Corn is in almost everything that is edible. Soft drinks, whiskey, bread, and even inedible things like synthetic rubbers and plastics. It's an extremely versatile plant, and there are 2 main reasons for it. The first is its quantity. Over thousands of years of evoloution and selective breeding, corn produces more biomass more quickly than any other grain in the world. The second reason is what it produces. Each of those little yellow kernals contains a ton of stored energy in the form of starch. Starch is a complex carbohydrate, and it carries more energy per gram than dynamite. Because of these 2 things, corn has nearly limitless potential for human and animal consumption, and industrial applications.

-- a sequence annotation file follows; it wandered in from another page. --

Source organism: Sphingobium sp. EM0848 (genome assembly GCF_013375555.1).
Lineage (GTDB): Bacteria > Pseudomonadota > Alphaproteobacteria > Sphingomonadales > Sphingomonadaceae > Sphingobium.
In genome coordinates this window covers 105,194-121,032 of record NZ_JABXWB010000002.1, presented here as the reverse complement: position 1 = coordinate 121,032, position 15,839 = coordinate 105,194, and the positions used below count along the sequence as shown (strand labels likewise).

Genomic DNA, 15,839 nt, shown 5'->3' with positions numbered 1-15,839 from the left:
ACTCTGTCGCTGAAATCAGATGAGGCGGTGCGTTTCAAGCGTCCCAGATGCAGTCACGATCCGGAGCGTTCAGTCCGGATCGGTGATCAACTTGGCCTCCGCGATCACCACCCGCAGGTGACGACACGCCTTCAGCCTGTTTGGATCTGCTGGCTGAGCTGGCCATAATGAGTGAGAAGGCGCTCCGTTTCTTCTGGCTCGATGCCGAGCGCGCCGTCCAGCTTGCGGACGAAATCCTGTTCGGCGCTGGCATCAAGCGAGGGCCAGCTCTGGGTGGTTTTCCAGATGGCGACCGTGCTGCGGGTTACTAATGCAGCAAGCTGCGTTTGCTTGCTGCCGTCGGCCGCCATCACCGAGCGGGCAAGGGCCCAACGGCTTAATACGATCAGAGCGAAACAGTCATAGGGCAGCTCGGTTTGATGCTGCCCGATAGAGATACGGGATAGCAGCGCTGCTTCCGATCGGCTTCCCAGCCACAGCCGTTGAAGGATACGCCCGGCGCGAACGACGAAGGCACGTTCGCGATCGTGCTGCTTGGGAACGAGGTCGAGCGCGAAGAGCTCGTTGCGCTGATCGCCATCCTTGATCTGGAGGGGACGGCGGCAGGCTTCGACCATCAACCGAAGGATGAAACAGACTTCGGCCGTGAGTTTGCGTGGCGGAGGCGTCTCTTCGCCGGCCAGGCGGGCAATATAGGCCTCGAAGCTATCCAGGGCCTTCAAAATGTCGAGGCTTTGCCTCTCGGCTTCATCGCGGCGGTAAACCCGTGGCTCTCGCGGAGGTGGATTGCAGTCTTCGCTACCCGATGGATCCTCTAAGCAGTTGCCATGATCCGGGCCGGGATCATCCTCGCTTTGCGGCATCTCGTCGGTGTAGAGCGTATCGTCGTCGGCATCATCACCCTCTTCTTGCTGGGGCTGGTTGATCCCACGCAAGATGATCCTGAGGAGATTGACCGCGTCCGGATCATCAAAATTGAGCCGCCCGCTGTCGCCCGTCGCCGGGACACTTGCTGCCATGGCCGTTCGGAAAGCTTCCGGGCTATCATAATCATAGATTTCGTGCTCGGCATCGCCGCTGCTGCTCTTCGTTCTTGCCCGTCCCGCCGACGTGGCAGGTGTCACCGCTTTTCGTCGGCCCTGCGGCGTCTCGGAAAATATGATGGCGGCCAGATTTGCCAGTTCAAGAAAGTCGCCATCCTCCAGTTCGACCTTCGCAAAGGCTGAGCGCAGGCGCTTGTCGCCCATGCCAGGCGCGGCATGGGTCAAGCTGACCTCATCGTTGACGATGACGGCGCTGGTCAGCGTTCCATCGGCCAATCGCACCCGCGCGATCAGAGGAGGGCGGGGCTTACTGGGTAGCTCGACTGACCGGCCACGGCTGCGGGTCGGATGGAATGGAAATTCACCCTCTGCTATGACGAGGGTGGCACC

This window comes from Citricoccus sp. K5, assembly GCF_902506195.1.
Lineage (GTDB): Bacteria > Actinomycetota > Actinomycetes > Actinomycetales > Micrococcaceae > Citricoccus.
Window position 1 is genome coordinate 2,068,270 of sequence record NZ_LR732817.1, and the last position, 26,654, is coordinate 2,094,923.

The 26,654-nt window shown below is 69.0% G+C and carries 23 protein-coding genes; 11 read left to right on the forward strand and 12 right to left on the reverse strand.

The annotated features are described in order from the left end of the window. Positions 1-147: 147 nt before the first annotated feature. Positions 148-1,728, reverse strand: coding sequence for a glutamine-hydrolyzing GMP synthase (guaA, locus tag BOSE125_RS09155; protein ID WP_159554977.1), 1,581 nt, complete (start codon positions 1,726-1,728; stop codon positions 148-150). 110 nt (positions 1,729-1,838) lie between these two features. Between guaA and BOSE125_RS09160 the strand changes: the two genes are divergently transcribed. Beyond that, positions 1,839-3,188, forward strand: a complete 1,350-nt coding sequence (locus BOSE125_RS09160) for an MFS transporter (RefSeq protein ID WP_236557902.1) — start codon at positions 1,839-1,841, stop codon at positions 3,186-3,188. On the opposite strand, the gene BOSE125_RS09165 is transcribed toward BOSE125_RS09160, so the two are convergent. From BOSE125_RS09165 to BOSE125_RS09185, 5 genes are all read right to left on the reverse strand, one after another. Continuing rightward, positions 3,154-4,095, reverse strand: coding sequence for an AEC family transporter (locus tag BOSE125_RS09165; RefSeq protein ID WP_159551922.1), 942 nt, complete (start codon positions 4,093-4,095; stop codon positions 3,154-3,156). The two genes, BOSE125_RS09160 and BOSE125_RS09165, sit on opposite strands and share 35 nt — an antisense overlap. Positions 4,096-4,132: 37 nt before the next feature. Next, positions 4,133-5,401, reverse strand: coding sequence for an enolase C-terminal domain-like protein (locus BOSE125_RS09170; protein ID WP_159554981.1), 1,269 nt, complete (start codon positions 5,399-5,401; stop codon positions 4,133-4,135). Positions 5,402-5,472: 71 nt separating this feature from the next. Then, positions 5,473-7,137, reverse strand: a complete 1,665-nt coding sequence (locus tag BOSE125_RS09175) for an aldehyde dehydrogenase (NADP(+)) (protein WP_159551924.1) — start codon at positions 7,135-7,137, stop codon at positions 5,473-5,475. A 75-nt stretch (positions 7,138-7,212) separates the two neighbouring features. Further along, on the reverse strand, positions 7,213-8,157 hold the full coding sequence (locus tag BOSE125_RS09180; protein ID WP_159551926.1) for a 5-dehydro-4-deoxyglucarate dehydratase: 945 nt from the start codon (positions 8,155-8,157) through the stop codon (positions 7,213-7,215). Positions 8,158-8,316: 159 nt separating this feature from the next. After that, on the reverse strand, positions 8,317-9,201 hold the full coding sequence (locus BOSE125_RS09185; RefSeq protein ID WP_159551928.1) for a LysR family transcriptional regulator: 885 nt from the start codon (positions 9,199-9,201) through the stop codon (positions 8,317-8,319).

For instance, corn syrup is an example of a common corn product. It's produced by combining the corn with an enzyme, which breaks down the starch molecules into glucose. It's used in soft drinks as a sweetener and to keep the sugar from crystalizing inside the container.
An industrial application of corn is zanthin gum. Zanthin Gum is a type of lubricant and thickener, and is an essential part of hard rock oil drilling and other industrial operations. It's a waste product produced by the zanthinomus bacteria, and is produced in excess when the bacteria feeds on sugars derived from corn (corn syrup). Zanthin gum is a sort of viscious slime that is usually used to suspend dirt particles in oil shafts, but is also used to thicken things like toothpaste.